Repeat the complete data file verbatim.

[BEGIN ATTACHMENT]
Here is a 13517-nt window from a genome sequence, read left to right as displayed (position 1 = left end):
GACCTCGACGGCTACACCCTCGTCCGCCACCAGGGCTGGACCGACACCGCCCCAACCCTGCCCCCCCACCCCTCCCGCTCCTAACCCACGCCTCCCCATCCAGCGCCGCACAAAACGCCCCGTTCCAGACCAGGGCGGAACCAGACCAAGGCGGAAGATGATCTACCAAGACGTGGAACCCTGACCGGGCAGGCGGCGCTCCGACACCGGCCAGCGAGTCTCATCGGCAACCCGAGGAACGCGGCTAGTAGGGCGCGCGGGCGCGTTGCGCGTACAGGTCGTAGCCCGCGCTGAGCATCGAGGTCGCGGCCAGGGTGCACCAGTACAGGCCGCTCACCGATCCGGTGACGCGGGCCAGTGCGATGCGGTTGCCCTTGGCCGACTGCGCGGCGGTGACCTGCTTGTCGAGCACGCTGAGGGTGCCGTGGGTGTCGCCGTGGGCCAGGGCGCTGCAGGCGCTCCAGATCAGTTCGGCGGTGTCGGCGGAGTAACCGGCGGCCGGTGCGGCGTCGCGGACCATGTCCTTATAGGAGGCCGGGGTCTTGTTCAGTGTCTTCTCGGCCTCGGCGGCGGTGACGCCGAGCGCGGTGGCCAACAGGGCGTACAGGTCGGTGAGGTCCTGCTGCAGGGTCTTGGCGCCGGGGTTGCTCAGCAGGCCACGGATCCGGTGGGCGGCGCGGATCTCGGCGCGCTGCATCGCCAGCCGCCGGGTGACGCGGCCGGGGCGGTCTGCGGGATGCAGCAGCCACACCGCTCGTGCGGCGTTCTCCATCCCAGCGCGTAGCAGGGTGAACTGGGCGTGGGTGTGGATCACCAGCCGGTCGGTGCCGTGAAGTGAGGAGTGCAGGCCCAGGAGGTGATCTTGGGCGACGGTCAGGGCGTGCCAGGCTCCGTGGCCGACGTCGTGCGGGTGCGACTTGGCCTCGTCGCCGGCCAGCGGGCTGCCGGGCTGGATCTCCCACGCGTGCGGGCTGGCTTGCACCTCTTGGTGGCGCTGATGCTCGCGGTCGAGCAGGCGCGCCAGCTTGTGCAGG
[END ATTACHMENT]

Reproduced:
Here is a 13517-nt window from a genome sequence, read left to right as displayed (position 1 = left end):
GACCTCGACGGCTACACCCTCGTCCGCCACCAGGGCTGGACCGACACCGCCCCAACCCTGCCCCCCCACCCCTCCCGCTCCTAACCCACGCCTCCCCATCCAGCGCCGCACAAAACGCCCCGTTCCAGACCAGGGCGGAACCAGACCAAGGCGGAAGATGATCTACCAAGACGTGGAACCCTGACCGGGCAGGCGGCGCTCCGACACCGGCCAGCGAGTCTCATCGGCAACCCGAGGAACGCGGCTAGTAGGGCGCGCGGGCGCGTTGCGCGTACAGGTCGTAGCCCGCGCTGAGCATCGAGGTCGCGGCCAGGGTGCACCAGTACAGGCCGCTCACCGATCCGGTGACGCGGGCCAGTGCGATGCGGTTGCCCTTGGCCGACTGCGCGGCGGTGACCTGCTTGTCGAGCACGCTGAGGGTGCCGTGGGTGTCGCCGTGGGCCAGGGCGCTGCAGGCGCTCCAGATCAGTTCGGCGGTGTCGGCGGAGTAACCGGCGGCCGGTGCGGCGTCGCGGACCATGTCCTTATAGGAGGCCGGGGTCTTGTTCAGTGTCTTCTCGGCCTCGGCGGCGGTGACGCCGAGCGCGGTGGCCAACAGGGCGTACAGGTCGGTGAGGTCCTGCTGCAGGGTCTTGGCGCCGGGGTTGCTCAGCAGGCCACGGATCCGGTGGGCGGCGCGGATCTCGGCGCGCTGCATCGCCAGCCGCCGGGTGACGCGGCCGGGGCGGTCTGCGGGATGCAGCAGCCACACCGCTCGTGCGGCGTTCTCCATCCCAGCGCGTAGCAGGGTGAACTGGGCGTGGGTGTGGATCACCAGCCGGTCGGTGCCGTGAAGTGAGGAGTGCAGGCCCAGGAGGTGATCTTGGGCGACGGTCAGGGCGTGCCAGGCTCCGTGGCCGACGTCGTGCGGGTGCGACTTGGCCTCGTCGCCGGCCAGCGGGCTGCCGGGCTGGATCTCCCACGCGTGCGGGCTGGCTTGCACCTCTTGGTGGCGCTGATGCTCGCGGTCGAGCAGGCGCGCCAGCTTGTGCAGG